What is CPU
A profile is a set of statistics that
describes how often and for how long
various parts of the program executed.
See output sample.
● Most profilers run inside your Python process.
● If you’re inside a Python program you generally have
pretty easy access to its stack.
● There are two types of profilers that differ upon their
○ Tracing profilers - triggered on function/line called
○ Sampling profilers - triggered on a time interval
● Python let you specify a callback that gets run when
various interpreter events (like “calling a function” or
“executing a line of code”) happen.
● When the callback gets called, it records the stack for
● You can set up that callback with:
○ PyEval_SetProfile - triggered only when a function is called
○ PyEval_SetTrace - triggered when a function is called or a
line of code is executed
● Cprofile uses PyEval_SetProfile
● line_profile uses PyEval_SetTrace
e of tracing
● The main disadvantage of tracing profilers implemented
in this way is that they introduce a fixed amount of
latency for every function call / line of code executed.
● See example
● The documentation for cProfile says:
○ “The interpreted nature of Python tends to add so much
overhead to execution, that deterministic profiling tends to
only add small processing overhead in typical applications”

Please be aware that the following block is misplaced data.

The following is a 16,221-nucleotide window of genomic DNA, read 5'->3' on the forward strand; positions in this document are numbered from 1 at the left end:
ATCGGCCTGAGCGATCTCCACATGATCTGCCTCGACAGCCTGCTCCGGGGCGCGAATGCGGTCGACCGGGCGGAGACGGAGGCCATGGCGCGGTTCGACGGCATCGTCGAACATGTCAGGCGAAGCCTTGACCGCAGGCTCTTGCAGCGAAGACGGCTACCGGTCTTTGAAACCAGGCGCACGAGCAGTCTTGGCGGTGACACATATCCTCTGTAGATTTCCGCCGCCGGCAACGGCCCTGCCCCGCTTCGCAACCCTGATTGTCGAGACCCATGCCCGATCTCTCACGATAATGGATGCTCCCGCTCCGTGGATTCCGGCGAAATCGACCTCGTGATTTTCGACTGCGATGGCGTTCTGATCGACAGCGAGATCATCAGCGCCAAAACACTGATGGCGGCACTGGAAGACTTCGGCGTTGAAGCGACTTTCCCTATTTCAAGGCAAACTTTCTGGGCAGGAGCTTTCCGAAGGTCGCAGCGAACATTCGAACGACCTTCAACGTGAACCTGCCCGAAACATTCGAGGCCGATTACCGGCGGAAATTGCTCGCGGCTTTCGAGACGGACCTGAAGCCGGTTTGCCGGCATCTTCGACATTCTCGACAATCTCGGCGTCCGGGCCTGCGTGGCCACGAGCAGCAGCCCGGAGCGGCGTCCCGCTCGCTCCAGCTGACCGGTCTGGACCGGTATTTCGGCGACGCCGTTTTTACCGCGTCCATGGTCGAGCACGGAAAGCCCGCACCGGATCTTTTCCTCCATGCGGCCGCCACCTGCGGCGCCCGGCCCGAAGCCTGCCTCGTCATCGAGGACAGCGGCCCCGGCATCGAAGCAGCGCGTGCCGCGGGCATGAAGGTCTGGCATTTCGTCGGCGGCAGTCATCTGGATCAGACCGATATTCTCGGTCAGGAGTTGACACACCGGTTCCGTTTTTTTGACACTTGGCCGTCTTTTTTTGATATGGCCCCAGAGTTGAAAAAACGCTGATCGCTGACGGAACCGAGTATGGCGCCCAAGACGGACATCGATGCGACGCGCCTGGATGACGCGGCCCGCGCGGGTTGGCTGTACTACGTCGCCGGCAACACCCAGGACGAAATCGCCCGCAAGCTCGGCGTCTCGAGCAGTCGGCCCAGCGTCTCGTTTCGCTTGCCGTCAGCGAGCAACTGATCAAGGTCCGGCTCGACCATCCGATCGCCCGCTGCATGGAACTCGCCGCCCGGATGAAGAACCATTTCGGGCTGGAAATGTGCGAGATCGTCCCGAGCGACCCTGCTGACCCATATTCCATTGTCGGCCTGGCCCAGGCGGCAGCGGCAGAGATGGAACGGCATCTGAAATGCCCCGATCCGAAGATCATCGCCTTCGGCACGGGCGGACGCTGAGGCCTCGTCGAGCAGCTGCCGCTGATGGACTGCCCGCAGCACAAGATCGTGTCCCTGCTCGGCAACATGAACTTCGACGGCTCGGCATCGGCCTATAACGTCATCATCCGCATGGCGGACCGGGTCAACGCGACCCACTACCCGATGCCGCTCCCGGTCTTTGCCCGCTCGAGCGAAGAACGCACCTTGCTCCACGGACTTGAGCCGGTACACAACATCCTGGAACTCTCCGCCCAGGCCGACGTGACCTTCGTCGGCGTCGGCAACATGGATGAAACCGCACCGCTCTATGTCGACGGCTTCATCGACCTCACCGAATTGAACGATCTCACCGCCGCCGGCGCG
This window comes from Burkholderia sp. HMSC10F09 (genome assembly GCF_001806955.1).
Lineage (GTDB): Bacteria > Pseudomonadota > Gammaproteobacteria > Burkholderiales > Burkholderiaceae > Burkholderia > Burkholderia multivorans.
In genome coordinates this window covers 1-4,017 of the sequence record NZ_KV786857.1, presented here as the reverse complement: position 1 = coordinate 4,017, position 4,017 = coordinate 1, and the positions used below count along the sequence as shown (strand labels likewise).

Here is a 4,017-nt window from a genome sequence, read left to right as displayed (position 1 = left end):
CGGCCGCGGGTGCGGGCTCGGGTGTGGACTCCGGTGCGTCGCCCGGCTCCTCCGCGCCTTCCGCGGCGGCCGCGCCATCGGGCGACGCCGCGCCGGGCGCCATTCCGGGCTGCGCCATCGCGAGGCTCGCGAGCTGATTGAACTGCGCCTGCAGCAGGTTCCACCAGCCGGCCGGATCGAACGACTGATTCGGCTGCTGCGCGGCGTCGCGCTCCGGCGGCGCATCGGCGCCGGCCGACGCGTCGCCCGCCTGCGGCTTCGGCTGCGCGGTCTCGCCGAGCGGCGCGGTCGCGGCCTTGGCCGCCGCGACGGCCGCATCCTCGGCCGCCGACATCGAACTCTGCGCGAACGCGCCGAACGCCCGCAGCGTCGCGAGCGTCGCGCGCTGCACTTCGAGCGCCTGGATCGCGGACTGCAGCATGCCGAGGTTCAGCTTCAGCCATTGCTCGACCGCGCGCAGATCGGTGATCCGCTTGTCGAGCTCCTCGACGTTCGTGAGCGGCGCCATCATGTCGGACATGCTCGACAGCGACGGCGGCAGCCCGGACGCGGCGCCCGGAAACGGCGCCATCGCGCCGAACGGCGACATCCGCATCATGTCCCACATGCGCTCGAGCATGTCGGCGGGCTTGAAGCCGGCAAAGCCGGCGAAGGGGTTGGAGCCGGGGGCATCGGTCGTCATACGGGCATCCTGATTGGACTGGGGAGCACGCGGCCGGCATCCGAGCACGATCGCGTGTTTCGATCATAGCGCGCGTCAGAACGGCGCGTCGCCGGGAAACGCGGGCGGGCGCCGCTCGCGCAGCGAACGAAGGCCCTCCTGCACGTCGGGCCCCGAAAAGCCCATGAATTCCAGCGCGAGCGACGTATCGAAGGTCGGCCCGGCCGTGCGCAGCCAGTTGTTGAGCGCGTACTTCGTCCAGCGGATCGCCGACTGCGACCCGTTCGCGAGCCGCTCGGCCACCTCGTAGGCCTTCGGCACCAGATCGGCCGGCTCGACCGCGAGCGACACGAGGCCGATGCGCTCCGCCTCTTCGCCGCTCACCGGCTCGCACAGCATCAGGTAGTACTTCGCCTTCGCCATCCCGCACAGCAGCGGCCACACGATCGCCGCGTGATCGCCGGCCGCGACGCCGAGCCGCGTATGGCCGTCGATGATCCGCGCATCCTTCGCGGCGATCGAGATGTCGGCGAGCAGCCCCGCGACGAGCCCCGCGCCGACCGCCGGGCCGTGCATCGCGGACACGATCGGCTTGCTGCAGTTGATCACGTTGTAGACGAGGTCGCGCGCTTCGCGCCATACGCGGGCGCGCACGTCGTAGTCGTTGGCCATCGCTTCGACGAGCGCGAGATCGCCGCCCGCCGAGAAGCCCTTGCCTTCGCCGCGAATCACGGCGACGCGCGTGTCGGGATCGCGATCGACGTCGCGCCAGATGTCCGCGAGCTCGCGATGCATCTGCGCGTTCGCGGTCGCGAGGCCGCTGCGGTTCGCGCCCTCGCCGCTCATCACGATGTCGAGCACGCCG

● Makes sense since standard programs does not have
so many function calls.
Well – let’s say you want to get a snapshot of a program’s
stack 50 times a second. A way to do that is:
● Ask the Linux kernel to send you a signal every 20
milliseconds (using the setitimer system call)
● Register a signal handler to record the stack every time
you get a signal.
● When you’re done profiling print the output!
Comparison ● A sample profile in 61 LOC
● A demo using it.
● A comparison of sampling vs. tracing
● Real Projects:
Flame graphs adds a nice visual touch
to understand the profiler output. See
python-flamegraph and the FlameGraph
ns in design
● Consider performance at design time, not all
business/API requirement can be answered and there
might need to be some compromises need to be made.
● Do your best to understand the performance impact, but
no more (beware of analysis paralysis). Invest in a
testable, monitored environment instead.
After design and implementation we can check performance
● CI and test suite:
○ Expose speed degradation
○ Have the base to run profiling on.
○ Notice! test fakers might have different data then the
actual data in production
● Saging environment:
○ Test scenarios on the same data as in production.
○ There might be some actions that will not know to do and
have significant performance issue in production
● Application Performance Monitoring (APM) such as
New Relic or Datadog allows to:
○ Set alerts on certain metrics
○ Analyze real transactions
○ Add custom instrumentation
● Users are the best QA 😱